The history of the British automobile is littered with dozens upon dozens of small, independent cottage-industry automakers. Names like Lotus, Jaguar, Aston Martin, Bentley, Rolls-Royce and Land Rover have stood the test of time. And in recent years companies like Ascari, McLaren Automotive and Ariel have sprung up to join the fold. (Heck, Lee Noble's been responsible for half of them.) But for every new automaker that sets up shop in the UK, there are dozens more that have faded into the night: carmakers like Triumph, Sunbeam, AC, Austin-Healey and TVR. But one is making a comeback.

Founded by Derek Bennett in 1965, Chevron Cars produced more than 60 distinct racing cars over the course of its history. But the Lancaster-based automaker has long since faded into obscurity. The marque now belongs to Westfield Sportscars, purveyors of Lotus 7 continuation cars, which is now preparing to bring back the Chevron with the design you see here.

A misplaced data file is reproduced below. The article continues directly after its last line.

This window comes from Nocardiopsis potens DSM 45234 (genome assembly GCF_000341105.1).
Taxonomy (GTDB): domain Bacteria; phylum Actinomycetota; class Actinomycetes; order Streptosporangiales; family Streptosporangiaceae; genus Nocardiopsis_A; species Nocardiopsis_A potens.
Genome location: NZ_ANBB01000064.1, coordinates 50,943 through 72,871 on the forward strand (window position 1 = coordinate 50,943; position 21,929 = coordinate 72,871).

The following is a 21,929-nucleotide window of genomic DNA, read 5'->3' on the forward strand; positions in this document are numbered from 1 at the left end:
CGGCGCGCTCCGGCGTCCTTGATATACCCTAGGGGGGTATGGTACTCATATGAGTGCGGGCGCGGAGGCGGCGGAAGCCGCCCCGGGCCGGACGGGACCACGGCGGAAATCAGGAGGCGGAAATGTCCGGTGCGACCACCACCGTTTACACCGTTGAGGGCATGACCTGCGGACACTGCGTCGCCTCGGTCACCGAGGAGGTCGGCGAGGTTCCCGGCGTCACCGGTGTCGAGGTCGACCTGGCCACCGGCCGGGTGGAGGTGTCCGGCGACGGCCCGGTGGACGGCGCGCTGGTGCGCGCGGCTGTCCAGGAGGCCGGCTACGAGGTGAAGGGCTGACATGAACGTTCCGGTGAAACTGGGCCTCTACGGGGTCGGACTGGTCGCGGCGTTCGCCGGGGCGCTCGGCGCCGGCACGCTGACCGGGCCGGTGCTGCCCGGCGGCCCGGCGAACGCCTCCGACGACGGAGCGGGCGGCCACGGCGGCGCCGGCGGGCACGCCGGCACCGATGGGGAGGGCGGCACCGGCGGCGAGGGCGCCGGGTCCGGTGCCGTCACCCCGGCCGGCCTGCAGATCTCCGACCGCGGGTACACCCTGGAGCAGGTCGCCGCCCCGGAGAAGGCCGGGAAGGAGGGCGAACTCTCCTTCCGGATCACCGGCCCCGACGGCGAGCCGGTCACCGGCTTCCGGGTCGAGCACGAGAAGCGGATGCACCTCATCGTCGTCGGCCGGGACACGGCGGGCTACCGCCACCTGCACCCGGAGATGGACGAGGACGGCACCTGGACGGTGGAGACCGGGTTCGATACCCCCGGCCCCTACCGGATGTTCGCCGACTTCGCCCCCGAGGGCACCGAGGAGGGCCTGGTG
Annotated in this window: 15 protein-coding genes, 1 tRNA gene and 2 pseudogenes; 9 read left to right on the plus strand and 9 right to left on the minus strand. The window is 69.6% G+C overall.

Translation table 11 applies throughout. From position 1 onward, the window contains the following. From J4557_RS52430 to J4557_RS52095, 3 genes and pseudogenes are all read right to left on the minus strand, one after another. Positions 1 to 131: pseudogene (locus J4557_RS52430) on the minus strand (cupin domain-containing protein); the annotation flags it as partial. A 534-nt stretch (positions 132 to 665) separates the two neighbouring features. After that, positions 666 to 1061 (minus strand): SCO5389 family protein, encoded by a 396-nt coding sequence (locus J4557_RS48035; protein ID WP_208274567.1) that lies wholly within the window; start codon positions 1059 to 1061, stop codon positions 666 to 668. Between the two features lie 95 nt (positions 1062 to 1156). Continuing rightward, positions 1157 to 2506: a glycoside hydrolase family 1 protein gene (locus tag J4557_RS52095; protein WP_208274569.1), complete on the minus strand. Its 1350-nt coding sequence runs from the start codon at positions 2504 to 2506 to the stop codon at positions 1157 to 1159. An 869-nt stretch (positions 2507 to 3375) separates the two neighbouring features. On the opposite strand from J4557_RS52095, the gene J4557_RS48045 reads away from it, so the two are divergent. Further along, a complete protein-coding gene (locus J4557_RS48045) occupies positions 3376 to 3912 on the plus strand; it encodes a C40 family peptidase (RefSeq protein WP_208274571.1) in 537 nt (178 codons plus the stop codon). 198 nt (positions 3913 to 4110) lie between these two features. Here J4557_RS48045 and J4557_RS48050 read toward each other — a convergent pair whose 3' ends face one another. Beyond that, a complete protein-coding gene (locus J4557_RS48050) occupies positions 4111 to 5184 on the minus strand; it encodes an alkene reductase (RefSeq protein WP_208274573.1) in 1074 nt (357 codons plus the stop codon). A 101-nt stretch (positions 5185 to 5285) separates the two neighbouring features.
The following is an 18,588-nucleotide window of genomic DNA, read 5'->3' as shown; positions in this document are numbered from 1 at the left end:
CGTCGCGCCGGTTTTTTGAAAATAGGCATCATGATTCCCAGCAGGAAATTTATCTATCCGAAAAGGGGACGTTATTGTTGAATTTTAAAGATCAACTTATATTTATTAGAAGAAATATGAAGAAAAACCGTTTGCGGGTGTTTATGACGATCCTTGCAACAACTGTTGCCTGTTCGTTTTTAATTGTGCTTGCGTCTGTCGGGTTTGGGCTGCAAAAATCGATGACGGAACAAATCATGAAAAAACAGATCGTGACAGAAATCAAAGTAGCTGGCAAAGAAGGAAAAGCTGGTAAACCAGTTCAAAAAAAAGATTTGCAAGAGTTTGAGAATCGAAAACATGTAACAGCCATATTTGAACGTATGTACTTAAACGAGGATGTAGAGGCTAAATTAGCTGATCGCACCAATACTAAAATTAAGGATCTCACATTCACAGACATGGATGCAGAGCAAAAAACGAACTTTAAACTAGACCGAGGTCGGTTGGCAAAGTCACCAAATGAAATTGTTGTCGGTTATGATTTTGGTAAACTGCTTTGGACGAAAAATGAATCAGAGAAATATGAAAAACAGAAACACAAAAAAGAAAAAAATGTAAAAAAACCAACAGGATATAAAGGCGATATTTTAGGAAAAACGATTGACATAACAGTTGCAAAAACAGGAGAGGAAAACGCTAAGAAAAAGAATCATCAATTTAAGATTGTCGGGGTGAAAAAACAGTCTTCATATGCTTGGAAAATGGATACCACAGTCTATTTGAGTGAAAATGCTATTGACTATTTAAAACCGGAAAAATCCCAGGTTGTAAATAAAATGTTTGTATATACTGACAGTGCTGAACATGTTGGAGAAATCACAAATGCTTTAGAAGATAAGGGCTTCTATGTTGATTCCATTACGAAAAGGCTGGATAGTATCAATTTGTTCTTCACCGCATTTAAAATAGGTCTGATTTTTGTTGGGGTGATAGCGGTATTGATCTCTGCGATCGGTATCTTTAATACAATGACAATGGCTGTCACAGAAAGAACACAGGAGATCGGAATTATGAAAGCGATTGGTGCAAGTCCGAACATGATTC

The new Chevron GR8 is being developed as the spiritual successor to the original G8, a lightweight mid-engine race car built in the late '60s. The new car follows the same formula: a fiberglass body over a steel spaceframe with a 255hp 2.0-liter Cosworth engine mounted right in the middle. That might not sound like a lot of power, but the target curb weight of 1,322 pounds promises to keep the power to weight ratio on the fun side.

Chevron is planning an initial run of 20 examples, each to be sold for £49,500 (about $82k). They'll all be earmarked towards the GR8 Challenge, a new one-make racing series. After that, Chevron plans to turn the GR8 into a track-day special available for public consumption, but does not plan to make a road-going version. Which is a shame, because as many that spring up every so many years, we never get tired of British sportscars.

[Source: Chevron via PistonHeads]

Share This Photo X